Harnai Woollen Mills, in which the branch of the bank was located, employed a few Japanese engineers. The other Pakistani boys had been trained in Australia. To fight his loneliness Salim Zubairi went to visit Quetta with his new friends. Now his evenings were spent mostly with them. When youngsters got together, Beer-drinking became a habit with all. They offered a glass of beer to Salim Zubairi as well. For the sake of company he took a glass. The first sip was so bitter that he did not know what to do with it.
Salim Zubairi feels thankful to Allah that he did not like the taste of Beer, because his bank had this unwritten law ' No Drinking and No Gambling! Salim Zubairi till date has followed the dictates of the Bank.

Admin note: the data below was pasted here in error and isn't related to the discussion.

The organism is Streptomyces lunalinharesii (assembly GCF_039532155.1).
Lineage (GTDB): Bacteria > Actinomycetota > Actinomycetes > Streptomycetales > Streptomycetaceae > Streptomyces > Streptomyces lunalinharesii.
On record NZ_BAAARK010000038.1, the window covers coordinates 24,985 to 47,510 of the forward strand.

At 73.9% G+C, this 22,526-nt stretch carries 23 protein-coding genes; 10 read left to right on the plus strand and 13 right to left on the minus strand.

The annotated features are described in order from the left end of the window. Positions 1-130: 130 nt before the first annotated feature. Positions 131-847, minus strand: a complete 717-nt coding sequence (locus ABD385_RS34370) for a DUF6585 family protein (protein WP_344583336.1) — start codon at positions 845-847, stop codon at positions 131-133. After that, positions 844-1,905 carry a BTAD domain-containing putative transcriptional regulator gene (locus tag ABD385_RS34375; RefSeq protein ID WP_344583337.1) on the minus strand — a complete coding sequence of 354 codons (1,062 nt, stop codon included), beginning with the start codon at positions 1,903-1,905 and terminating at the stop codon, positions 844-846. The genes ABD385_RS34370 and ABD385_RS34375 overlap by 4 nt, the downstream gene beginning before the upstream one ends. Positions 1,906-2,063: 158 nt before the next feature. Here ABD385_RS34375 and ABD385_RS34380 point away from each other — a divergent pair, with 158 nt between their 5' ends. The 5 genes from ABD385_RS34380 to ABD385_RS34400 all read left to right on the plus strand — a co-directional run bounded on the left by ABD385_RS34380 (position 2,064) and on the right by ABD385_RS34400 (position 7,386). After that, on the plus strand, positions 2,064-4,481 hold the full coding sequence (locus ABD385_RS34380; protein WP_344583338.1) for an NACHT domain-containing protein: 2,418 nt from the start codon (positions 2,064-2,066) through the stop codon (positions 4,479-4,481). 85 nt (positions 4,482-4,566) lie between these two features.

Mill's authorities had made a lovely club with facilities such as floodlit tennis court, billiards, table tennis. Most of the officers were bachelors. Thus the boy would spend his evenings with them in the club. He took part in most of the games and it would continue till about midnight. Cricket was his other passion. To play cricket, he would even go to visit other nearby towns.
To add to the fun, sometimes a theatre company would visit Harnai. All the youngsters would enjoy the theatre show together and go to the extent of asking the female cast for a repeat performance of certain scenes including the 'death scenes'. They would have special fascination for the murder scenes. All of them carried their own chairs and sat in the auditorium made of old tent.